Tag Archives: Emma Stone

The Amazing Spider-Man

The Amazing Spider-Man

The Amazing Spider-Man  (2012) Starring: Andrew Garfield, Emma Stone, Rhys Ifans, Denis Leary, Martin Sheen, Sally Field

Director: Marc Webb

3D is well-honed in The Amazing Spider-Man. It’s not all in-your-face in one moment and then gone the next. The visuals lend splendidly to Andrew Garfield’s Spider-man in his red and blue costume, swinging like Tarzan between tall buildings in Manhattan.

Teenage Peter Parker becoming Spider-Man is made to appear plausible in this well directed installment. Thanks to a great cast and a rounded story, things move along with the character of a good indie and the appeal of a John Hughes film. There’s even a high school bully with whom Peter Parker must contend along with the pressures of a twink Spider-Man saving the world from a mad scientist while romancing the police chief’s daughter at the same time.

Fine cinematography captures the abundant screen presence of the cast. As Peter Parker’s aunt and uncle/legal guardians, Martin Sheen provides firm fatherly authority while Sally Field weighs-in with her urgent motherly pleadings. It’s screen gold. Emma Stone is radiant.

Andrew Garfield’s expressiveness adds depth to his character. We get the full range of the male testosterone experience including his initial awkward flirtations with classmate Gwen Stacy (Stone).  Somehow, overnight, he morphs from a fumbling geek to a smoldering kisser and ninja fighter.

This is the best Spider-Man so far. It’s balanced romance, drama, and thrilling 3D action.

My grade: A

Robert Reoch

Copyright Robert George Reoch 2009-2013

The Help

The Help

The Help  (2011) Starring: Viola Davis, Emma Stone, Bryce Dallas Howard, Octavia L. Spencer, Ahna O’Reilly, Jessica Chastain, Allison Janney, Sissy Spacek, Anna Camp, Eleanor Henry, Cicely Tyson

Director: Tate Taylor

The Help is great cinema with its authentic depiction of life in the south in 1963. Rich white families in rural Mississippi employed black women as full time maids. In this story, young, white, ambitious Eugenia “Skeeter” Phelan (Emma Stone) decides to write secretly a book exposing the unseen abuses endured by black workers in the town of Jackson where bigotry thrived. With a variety of characters, conflicting attitudes, and clashing personalities we have an epic story of personal and social evolution. The superb ensemble cast assures a rich interpretation of Kathryn Stockett’s book. In the hands of screen adapter/director, Tate Taylor, the production remains pure.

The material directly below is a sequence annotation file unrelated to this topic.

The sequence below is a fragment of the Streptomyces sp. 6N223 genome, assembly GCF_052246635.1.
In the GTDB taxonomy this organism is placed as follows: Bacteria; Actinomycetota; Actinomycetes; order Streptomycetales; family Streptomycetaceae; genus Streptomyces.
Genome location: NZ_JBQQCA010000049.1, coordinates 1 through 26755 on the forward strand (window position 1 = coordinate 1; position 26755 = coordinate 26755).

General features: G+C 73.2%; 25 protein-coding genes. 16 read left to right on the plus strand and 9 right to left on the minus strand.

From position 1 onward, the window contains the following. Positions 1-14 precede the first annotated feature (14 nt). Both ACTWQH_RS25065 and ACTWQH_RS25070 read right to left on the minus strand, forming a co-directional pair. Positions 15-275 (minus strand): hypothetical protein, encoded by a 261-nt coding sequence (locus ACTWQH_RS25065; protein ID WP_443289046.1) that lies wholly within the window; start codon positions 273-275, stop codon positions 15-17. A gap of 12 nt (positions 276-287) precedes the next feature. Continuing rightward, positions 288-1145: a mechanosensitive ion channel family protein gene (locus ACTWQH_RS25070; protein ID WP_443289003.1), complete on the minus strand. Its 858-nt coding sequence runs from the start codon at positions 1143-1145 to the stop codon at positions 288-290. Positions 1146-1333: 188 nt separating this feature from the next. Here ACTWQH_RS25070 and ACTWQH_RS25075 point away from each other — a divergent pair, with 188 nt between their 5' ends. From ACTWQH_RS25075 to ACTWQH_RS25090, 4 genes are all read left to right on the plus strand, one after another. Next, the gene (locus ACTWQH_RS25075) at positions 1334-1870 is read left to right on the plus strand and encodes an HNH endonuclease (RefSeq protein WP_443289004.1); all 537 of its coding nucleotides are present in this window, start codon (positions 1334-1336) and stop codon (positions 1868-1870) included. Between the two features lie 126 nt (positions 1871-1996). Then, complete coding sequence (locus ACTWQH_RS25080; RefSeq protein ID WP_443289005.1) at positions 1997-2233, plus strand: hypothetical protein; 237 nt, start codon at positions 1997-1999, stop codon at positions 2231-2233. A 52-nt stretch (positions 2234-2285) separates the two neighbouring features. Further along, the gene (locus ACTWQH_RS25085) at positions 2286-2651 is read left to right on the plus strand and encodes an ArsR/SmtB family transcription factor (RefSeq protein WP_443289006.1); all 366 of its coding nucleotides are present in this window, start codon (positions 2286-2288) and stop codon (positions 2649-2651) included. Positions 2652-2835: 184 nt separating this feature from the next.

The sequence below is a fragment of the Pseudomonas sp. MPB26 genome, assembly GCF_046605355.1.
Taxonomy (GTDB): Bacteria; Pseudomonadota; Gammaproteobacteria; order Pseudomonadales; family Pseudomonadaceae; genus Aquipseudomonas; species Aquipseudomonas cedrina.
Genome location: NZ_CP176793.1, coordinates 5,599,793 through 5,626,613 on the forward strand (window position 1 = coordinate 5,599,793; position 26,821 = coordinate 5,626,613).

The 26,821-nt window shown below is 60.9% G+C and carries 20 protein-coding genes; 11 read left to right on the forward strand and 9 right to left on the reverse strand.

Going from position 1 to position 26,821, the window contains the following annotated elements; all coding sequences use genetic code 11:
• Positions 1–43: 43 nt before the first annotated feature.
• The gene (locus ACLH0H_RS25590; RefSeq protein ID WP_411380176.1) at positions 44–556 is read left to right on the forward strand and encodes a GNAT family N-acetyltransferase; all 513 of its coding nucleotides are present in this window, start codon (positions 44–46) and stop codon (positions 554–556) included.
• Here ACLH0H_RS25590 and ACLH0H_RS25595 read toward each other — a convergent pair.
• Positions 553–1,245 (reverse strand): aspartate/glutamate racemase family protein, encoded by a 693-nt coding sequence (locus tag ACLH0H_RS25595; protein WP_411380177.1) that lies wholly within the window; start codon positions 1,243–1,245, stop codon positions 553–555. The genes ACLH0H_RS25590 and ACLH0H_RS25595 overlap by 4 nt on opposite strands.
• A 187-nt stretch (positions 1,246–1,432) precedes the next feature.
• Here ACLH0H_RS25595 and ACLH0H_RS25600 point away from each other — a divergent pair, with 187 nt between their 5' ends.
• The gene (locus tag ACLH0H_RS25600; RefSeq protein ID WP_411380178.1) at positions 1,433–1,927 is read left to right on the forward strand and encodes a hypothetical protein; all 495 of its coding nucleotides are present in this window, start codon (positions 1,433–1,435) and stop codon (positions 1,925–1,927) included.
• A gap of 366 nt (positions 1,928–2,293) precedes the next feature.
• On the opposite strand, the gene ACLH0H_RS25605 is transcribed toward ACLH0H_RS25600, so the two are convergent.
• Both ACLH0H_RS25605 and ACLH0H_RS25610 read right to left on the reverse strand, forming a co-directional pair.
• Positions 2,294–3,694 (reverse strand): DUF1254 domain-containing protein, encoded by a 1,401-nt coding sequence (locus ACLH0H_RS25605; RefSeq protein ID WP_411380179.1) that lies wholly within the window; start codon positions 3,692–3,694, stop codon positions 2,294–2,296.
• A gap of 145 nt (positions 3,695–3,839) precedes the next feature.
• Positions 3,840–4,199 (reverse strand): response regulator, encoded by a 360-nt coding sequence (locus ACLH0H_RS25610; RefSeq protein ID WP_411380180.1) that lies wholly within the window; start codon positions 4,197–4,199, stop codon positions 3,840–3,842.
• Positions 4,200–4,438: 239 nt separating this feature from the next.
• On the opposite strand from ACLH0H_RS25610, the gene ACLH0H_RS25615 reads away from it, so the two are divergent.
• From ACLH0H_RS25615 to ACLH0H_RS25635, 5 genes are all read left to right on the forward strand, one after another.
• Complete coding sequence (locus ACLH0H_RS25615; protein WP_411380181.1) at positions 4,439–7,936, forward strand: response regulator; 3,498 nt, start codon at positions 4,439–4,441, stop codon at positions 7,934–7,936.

Viola Davis received a Best Actress Oscar nomination for her role. Octavia L. Spencer won for Best Supporting Actress in this film. Sissy Spacek’s scene stealing performance is notable too. Fans will relish this small, but memorable role. The entire cast are solid and convincing.

The DVD includes must-see Special Features. The director’s personal experiences parallel those of the story’s writer/personal friend. The behind the scenes back stories provide additional layers of fascinating nostalgia. Destined to become a classic.

My grade: A+

Robert Reoch

Copyright Robert George Reoch Publishing

Crazy, Stupid, Love.

Crazy, Stupid, Love

Crazy, Stupid, Love (2011) Starring: Steve Carell, Ryan Gosling, Julianne Moore, Emma Stone, Marisa Tomei, Jonah Bobo, Analeigh Tipton

Directors: John Requa, Glenn Ficarra

Crazy, Stupid, Love is a fantastic look at the many faces of romance. Cal Weaver (Steve Carell) and his wife, Emily (Julianne Moore) find their 25-year marriage falling apart, while their adult daughter, Hannah (Emma Stone) explores her own romantic options. Meanwhile their youngest son, Robbie (Jonah Bobo), has his first crush on his teenage babysitter, Jessica (Analeigh Tipton), who has doe eyes for Robbie’s dad, Cal.

After separating from Emily, a forlorn Cal befriends a guy in a bar, Jacob (Ryan Gosling), who is a womanizer of the first degree. Receiving coaching and a male makeover from Jacob, Cal winds up having flings with several woman at the local club, including his son’s recovering alcoholic teacher, Kate (Marisa Tomei). The plot really thickens then.

As incredible as the character dynamics become, the movie works remarkably well. Excellent acting and realistic dialogue keep it interesting and often funny. Carell keeps a firm rein on his character, never going over the top. Tomei lets loose to great effect. Jonah Bobo steps into his role, and holds his own along with the stellar cast. A wonderful, original, modern film.

My grade: A

Robert Reoch

Copyright Robert George Reoch Publishing